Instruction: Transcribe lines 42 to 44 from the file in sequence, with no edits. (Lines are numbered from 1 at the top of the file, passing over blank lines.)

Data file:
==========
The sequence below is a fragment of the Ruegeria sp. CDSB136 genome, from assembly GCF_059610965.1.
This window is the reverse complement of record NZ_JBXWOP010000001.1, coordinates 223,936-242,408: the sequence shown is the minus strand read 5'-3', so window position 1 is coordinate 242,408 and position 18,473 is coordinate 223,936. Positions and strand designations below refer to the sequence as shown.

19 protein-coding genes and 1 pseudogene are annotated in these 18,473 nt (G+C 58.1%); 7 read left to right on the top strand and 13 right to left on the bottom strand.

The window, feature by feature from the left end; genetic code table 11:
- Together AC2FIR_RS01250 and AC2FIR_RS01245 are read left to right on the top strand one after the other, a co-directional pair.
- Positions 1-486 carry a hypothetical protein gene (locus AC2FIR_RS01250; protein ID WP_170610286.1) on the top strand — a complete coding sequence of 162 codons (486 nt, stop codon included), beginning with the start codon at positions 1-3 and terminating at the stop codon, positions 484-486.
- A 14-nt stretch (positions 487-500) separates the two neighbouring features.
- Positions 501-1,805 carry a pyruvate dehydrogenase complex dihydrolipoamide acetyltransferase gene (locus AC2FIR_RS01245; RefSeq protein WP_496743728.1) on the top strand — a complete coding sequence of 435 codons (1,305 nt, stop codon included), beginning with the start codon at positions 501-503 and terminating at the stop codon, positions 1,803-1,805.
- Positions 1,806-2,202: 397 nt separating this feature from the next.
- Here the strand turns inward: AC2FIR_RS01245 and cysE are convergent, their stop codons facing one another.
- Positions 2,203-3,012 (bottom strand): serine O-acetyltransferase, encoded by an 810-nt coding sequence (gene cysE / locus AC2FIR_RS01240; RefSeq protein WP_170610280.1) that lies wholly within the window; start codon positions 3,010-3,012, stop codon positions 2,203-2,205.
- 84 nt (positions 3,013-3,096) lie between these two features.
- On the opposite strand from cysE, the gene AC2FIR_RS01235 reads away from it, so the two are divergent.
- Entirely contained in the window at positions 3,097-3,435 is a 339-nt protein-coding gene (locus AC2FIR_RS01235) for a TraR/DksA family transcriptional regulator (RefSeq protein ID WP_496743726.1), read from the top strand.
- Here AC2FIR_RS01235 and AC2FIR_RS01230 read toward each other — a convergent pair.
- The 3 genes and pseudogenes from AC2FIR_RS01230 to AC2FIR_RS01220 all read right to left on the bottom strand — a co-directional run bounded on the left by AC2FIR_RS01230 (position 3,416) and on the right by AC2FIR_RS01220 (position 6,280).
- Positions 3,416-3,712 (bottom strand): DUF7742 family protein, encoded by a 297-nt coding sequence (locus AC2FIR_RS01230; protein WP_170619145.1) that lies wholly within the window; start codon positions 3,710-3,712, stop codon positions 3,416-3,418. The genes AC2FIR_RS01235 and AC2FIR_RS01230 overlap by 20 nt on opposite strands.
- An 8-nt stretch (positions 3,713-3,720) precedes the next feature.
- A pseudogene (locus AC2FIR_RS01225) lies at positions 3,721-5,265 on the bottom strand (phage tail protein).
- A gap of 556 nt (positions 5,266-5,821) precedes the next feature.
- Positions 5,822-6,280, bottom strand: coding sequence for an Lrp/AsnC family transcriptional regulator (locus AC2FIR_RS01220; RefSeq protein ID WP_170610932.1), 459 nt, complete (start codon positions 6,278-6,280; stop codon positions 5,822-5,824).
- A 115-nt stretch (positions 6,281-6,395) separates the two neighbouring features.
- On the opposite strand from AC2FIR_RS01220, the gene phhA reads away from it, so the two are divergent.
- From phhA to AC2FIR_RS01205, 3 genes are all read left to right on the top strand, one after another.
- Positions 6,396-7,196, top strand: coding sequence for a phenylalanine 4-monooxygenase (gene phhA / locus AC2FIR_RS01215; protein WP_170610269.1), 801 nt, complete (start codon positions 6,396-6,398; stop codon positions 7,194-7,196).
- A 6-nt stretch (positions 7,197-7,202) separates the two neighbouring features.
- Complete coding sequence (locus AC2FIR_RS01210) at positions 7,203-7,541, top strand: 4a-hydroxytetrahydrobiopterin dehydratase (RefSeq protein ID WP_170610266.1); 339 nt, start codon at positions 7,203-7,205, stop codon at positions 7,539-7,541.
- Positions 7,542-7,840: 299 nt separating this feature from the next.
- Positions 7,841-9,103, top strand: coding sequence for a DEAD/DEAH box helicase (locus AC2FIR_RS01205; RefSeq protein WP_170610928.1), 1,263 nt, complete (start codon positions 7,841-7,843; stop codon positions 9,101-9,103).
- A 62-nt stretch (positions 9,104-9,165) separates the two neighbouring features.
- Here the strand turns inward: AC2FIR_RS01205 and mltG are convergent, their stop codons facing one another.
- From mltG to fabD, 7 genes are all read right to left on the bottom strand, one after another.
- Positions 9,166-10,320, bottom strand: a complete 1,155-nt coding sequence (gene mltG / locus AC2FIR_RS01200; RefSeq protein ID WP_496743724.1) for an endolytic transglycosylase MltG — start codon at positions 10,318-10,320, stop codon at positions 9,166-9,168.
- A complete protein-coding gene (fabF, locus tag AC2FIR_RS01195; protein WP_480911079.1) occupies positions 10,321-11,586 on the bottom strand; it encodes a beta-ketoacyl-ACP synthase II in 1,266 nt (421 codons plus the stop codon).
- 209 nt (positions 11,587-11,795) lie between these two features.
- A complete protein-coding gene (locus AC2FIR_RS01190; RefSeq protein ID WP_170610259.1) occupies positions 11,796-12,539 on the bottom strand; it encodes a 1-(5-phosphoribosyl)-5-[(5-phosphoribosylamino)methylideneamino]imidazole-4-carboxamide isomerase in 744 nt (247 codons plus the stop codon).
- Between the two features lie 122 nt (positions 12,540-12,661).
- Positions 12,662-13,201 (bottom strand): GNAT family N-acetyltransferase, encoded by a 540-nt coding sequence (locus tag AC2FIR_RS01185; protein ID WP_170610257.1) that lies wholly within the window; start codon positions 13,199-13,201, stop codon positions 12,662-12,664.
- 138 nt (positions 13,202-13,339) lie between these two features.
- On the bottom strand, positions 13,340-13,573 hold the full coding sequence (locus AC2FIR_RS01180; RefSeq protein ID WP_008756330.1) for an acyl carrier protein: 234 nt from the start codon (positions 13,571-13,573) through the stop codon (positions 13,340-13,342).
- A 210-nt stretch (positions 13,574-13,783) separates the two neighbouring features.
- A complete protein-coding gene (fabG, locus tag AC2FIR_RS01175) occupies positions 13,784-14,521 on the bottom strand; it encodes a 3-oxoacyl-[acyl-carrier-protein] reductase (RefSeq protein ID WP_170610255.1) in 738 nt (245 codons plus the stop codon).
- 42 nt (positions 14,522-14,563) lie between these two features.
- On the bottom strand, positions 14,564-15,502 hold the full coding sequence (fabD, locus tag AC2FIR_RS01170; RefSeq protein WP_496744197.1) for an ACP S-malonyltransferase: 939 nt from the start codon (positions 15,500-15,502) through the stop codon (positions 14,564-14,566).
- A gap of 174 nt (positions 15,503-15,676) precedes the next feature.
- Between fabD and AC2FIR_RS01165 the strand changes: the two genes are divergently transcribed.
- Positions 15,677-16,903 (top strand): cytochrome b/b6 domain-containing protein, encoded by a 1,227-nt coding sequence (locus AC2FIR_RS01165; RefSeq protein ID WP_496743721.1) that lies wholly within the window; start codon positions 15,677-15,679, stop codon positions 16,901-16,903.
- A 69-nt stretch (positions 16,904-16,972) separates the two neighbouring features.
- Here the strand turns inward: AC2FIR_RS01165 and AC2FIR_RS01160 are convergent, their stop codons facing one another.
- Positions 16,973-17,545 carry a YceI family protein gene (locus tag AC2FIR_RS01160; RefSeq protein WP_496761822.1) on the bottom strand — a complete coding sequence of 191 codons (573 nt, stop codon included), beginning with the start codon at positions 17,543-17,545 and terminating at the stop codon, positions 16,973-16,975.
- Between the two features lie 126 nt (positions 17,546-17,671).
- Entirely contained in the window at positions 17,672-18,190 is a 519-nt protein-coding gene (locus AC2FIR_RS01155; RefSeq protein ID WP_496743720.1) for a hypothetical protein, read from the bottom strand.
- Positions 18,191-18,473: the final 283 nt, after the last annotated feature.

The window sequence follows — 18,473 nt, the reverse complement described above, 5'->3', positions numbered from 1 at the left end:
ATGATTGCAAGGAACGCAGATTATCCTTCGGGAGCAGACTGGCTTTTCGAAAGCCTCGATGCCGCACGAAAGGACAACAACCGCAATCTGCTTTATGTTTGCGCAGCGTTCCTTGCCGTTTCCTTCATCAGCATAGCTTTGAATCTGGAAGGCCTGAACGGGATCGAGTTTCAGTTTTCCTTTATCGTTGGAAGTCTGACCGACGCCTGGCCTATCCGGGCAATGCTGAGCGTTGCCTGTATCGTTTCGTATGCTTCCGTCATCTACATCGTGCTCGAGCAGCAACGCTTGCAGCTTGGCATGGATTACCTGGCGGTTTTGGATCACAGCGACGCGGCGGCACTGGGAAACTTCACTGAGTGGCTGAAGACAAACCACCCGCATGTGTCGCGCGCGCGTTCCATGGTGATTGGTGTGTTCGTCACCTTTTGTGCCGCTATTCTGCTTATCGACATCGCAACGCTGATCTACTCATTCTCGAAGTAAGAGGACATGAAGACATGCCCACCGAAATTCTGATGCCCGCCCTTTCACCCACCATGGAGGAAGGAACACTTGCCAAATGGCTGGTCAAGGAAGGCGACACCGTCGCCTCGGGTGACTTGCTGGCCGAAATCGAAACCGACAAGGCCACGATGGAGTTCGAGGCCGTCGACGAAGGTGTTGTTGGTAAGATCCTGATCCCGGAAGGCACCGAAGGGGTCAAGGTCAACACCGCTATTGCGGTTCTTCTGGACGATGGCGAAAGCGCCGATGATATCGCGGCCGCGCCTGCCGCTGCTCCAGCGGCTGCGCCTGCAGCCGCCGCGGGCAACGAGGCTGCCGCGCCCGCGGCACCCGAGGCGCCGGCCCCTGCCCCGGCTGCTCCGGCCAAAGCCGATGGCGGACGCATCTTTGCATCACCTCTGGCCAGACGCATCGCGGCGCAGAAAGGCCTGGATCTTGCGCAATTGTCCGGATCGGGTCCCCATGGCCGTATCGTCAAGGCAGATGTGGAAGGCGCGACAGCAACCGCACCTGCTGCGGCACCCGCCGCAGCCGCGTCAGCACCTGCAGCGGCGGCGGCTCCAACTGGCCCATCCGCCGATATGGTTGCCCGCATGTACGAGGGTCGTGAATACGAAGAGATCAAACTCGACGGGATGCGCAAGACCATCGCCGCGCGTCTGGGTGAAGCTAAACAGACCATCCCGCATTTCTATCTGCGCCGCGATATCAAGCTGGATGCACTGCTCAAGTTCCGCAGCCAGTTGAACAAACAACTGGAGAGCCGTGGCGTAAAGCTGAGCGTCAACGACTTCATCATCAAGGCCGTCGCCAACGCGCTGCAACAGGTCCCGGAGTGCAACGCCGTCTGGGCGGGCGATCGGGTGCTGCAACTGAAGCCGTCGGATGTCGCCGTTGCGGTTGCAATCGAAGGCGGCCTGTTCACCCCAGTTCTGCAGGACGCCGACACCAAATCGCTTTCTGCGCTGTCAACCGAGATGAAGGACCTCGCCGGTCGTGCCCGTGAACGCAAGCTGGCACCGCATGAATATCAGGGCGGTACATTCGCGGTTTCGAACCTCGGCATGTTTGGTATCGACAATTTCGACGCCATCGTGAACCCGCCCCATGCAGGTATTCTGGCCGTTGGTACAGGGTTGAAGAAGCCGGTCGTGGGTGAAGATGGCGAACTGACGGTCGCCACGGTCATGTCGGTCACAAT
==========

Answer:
- A complete protein-coding gene (fabG, locus tag AC2FIR_RS01175) occupies positions 13,784-14,521 on the bottom strand; it encodes a 3-oxoacyl-[acyl-carrier-protein] reductase (RefSeq protein ID WP_170610255.1) in 738 nt (245 codons plus the stop codon).
- 42 nt (positions 14,522-14,563) lie between these two features.
- On the bottom strand, positions 14,564-15,502 hold the full coding sequence (fabD, locus tag AC2FIR_RS01170; RefSeq protein WP_496744197.1) for an ACP S-malonyltransferase: 939 nt from the start codon (positions 15,500-15,502) through the stop codon (positions 14,564-14,566).